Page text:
A new study imply hackers can use ChatGPT and other AI tools to launch cyberattacks. Pexels

A new study claims AI-powered chatbots, including OpenAI's widely-popular ChatGPT could help hackers launch cyberattacks.

Users can take advantage of a vulnerability and trick the AI chatbot into writing malicious code that can not only hack into databases but also steal sensitive information.

According to Researchers from the University of Sheffield's Department of Computer Science, people are likely to accidentally do so and cause vital computer systems to crash.

For example, a nurse could ask ChatGPT to write a code to help them search through clinical records. There are no prizes for guessing, this could disrupt the network.

In line with this, new Microsoft research showed the latest Chat GPT-4 is easier to manipulate than its predecessor, ChatGPT-3.

Furthermore, the team from the University of Sheffield noted that even the companies behind these complex chatbots were not aware of the threats they posed.

AI Safety Summit 2023: What to expect?

Interestingly, the study has been published ahead of the AI Safety Summit, which is slated to take place on November 1 and 2 in the UK. The event focuses on deploying the technology safely.

Tech moguls, academics and global leaders will meet face-to-face to agree on a framework to protect people from the potential "catastrophic" harm of artificial intelligence.

OpenAI said the specific loophole has been fixed since the issue was flagged. However, the team at Sheffield's Department of Computer Science, which believes there could be more similar loopholes, asked the cybersecurity industry to check the issue in more detail.

The paper shows that Text-to-SQL systems can be used to attack computer systems in the real world. It is worth noting that Text-to-SQL systems allude to AI capable of searching databases by asking questions in plain language.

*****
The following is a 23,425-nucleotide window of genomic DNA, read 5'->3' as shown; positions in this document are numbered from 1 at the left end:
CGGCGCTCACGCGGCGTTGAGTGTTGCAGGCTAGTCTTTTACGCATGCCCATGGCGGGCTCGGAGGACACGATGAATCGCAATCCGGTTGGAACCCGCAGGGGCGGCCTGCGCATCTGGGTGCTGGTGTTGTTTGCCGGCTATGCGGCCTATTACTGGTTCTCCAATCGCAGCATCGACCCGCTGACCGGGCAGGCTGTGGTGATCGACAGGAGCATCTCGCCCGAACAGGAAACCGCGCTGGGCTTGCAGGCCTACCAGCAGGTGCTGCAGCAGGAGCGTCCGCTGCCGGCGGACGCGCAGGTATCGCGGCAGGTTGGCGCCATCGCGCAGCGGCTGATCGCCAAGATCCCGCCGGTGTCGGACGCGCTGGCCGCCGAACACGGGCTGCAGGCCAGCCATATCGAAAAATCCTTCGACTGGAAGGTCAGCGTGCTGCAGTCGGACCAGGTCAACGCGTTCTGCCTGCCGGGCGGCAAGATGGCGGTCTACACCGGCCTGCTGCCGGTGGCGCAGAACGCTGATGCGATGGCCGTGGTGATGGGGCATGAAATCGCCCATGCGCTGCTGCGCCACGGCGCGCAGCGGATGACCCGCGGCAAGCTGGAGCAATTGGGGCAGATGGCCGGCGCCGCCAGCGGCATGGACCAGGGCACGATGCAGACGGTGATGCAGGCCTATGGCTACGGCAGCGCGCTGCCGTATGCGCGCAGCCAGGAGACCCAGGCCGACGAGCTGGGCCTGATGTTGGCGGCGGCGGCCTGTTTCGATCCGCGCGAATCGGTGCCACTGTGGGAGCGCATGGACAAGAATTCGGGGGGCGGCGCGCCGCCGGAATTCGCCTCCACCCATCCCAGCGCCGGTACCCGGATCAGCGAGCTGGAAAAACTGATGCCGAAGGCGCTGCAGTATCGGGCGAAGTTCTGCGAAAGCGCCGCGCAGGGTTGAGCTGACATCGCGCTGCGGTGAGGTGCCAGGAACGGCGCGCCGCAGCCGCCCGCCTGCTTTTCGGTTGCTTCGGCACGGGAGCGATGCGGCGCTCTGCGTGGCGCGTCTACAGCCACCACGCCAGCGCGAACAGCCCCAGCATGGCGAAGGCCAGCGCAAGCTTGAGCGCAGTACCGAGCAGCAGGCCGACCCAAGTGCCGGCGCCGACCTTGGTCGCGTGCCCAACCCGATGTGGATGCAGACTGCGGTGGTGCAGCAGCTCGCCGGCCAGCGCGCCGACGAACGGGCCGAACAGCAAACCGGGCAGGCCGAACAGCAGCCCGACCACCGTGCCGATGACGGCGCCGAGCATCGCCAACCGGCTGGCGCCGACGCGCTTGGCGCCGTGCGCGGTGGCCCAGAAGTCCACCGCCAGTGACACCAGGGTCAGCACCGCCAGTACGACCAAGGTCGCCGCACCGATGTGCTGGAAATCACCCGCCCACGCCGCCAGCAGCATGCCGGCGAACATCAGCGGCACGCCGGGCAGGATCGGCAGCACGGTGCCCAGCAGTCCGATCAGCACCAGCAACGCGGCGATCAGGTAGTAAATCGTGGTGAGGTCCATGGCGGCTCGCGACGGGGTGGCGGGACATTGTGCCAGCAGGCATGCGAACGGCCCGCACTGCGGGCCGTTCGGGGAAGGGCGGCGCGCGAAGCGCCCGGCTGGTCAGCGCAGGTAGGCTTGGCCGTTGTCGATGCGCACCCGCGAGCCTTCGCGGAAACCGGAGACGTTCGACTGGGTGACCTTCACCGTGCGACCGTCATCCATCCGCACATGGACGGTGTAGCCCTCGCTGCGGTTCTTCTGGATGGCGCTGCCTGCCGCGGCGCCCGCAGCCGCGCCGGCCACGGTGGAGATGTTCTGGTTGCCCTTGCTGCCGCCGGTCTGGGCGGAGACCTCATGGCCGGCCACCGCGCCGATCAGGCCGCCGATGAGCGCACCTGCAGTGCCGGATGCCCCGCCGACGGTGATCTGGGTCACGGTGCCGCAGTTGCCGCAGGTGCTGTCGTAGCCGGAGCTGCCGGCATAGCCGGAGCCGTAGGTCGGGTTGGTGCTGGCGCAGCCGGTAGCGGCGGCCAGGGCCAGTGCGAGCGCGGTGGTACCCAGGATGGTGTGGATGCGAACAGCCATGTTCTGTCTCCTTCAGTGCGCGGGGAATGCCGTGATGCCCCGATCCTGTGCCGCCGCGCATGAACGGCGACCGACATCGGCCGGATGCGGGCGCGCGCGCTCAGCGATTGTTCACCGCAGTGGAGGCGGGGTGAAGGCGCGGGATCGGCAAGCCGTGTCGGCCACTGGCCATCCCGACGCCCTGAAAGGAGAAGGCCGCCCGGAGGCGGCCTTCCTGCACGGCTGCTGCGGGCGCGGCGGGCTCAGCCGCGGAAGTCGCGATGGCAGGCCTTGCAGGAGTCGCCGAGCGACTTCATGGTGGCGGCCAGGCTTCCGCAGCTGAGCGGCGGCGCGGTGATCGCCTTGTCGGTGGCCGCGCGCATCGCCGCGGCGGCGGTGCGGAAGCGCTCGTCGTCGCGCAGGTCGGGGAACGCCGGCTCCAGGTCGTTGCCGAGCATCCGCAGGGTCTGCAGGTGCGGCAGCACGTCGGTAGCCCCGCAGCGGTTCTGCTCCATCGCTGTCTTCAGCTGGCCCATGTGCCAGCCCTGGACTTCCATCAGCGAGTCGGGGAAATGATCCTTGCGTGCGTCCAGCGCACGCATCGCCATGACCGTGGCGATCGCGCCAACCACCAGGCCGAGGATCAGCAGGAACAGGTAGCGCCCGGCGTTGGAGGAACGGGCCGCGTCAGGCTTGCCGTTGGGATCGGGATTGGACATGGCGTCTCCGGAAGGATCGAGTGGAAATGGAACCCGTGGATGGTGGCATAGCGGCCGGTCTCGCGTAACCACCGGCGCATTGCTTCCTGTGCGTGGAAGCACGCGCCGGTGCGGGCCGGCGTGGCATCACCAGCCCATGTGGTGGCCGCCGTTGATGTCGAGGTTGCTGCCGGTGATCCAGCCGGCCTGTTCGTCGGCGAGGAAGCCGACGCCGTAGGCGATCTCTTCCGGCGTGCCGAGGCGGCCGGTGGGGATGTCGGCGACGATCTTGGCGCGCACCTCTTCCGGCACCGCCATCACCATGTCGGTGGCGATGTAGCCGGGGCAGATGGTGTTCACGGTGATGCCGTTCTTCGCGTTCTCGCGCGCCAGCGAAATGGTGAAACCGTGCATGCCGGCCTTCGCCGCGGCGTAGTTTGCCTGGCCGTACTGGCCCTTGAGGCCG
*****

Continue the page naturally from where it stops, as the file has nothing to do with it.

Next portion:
Notably, all five commercial AI tools that researchers analysed didn't shy away from producing malicious codes, which could leak confidential information or interrupt and completely destroy services.

As per the findings, even ordinary people could now carry out such attacks. As a result, innocent users could end up accidentally infecting computer systems.

PhD student at the University of Sheffield Xutan Peng, who co-led the research said: "In reality, many companies are simply not aware of these types of threats and due to the complexity of chatbots, even within the community, there are things that are not fully understood. At the moment, ChatGPT is receiving a lot of attention."

While risks to the service itself are minimal, Peng pointed out that the standalone system can be tricked into producing malicious code. Unsurprisingly, this code can be used to do serious harm to other services.

He went on to note that the risk with ChatGPT and other similar conversational bots is that people are using them as productivity tools. "This is where our research shows the vulnerabilities are," Peng explained.

Earlier this month, the US Space Force decided to pause the use of ChatGPT-like generative AI tools for its workforce due to similar data security concerns.